Interviewing for a new job can put anyone’s emotions through the wringer. Excitement, but nervousness; eagerness, but dread; calm and deep breaths amid the urge to panic and hyperventilate. It’s all part of the job before the job.
But according to career experts, it only takes preparedness and the right frame of mind to ace that phone call or one-on-one meeting with a hiring manager. Follow these guidelines — and avoid these pitfalls — to convince the person sitting across the table that he or she should be your new boss.
Do these things in a job interview
1. Be concise. Resist the urge to ramble while responding to an interview question, Dick McCracken, the founding director of the graduate career services office for the Kelley School of Business at Indiana University-Bloomington, tells clark.com. ‘Long answers tend to reveal a lack of confidence, and disorganization.’ Instead, be short, sweet and to the point. After all, McCracken says, if the interviewer wants to know more, they’ll just ask. ‘Any response beyond two minutes spells trouble. If the interviewer needs more detail, understand there will be follow-up questions — a positive signal.’
2. Prepare — and make sure it shows. Answering questions off the cuff might put your mind at ease, but it also signals to an interviewer that you’re unprepared. ‘Recruiters have a sixth sense of when candidates are winging it,’ one former recruiter told Yahoo! Finance. One of the benefits of preparing concise answers is that you’re almost forced to cut out all the fluff. Saying more with less is a surefire way to impress.
3. Mind the interviewer’s and company’s needs. As much as we’re tempted to focus on our own story during an interview, remember who you’re there for: the company. Someone at that table thinks you could help them. Prove them right by focusing on their needs.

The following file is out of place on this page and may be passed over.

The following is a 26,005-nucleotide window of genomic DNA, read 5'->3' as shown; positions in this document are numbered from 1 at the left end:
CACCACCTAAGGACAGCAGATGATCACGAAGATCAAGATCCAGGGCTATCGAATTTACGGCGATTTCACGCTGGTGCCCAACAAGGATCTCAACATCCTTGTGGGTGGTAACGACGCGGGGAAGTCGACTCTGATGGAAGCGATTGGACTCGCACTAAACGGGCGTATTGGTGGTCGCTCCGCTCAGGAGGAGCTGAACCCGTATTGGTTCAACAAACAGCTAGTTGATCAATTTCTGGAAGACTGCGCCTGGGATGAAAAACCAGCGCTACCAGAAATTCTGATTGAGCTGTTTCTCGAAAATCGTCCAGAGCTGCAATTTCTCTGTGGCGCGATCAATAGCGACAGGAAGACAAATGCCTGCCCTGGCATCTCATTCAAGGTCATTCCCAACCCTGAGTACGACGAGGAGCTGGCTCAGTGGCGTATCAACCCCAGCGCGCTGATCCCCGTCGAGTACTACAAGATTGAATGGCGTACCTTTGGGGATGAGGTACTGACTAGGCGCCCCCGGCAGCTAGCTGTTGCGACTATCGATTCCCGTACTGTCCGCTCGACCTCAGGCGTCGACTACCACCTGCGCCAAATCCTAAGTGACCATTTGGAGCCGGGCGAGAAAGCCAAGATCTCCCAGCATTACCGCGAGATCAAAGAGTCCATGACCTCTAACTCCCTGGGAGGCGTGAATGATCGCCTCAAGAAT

4. Develop a narrative. Many interviewers will ask a candidate to walk them through their resume. According to McCracken, the response should proceed logically, emphasizing growth and vertical progression. ‘The entire response to ‘walk me through your resume’ should make an interesting story taking no longer than two minutes. Stories are easy to follow.’ And it’s also a good move to emphasize learning along the way — after all, it’s one way of gaining solid footing during an interview. ‘What one has learned is difficult to challenge,’ McCracken says.
Don’t do these things
1. Don’t be cocky. Be confident, but not so sure of yourself that you can’t admit your shortcomings or past professional difficulties. Nobody’s perfect — and being able to explain why that’s the case in your particular situation gives a hiring manager insight into your quality as a potential employee. ‘If you can’t discuss a failure or mistake, the recruiter might conclude that you don’t possess the depth of experience necessary to do the job. The recruiter is not looking for perfection,’ businessman Russell S. Reynolds, Jr. and author Carol E. Curtis write in Fast Company.
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2. Don’t suck the air out of the room. Being concise doesn’t just apply to question responses. It also applies to the flow of conversation during the interview. ‘Determine that you will do no more than 50% of the talking, even less,’ entrepreneur and venture capitalist Caren Merrick advises. ‘I’ve found that asking questions and listening during an interview is the key way to not only learn, but to connect.’
3. Don’t hide your interest in the position. If you want the job, you want the job — and the interviewer should know that, former recruiter Connie Thanasoulis-Cerrachio told Yahoo! Finance. ‘If I’m going to extend an offer, I want to know that you’re going to accept.’ Knowing this is useful for the purpose of giving a good closing argument during an interview, as well as following up.
4. Don’t make the interviewer question why you’re there. If you’ve landed an interview, someone at the company has you in mind for an opening. Prove them right — make sure they know why you’re a fit. If you leave your qualifications and desire open to interpretation, it could work against you. The closing argument during an interview should make ‘an experienced-based, logical statement of why the candidate is interviewing for the open position,’ McCracken says.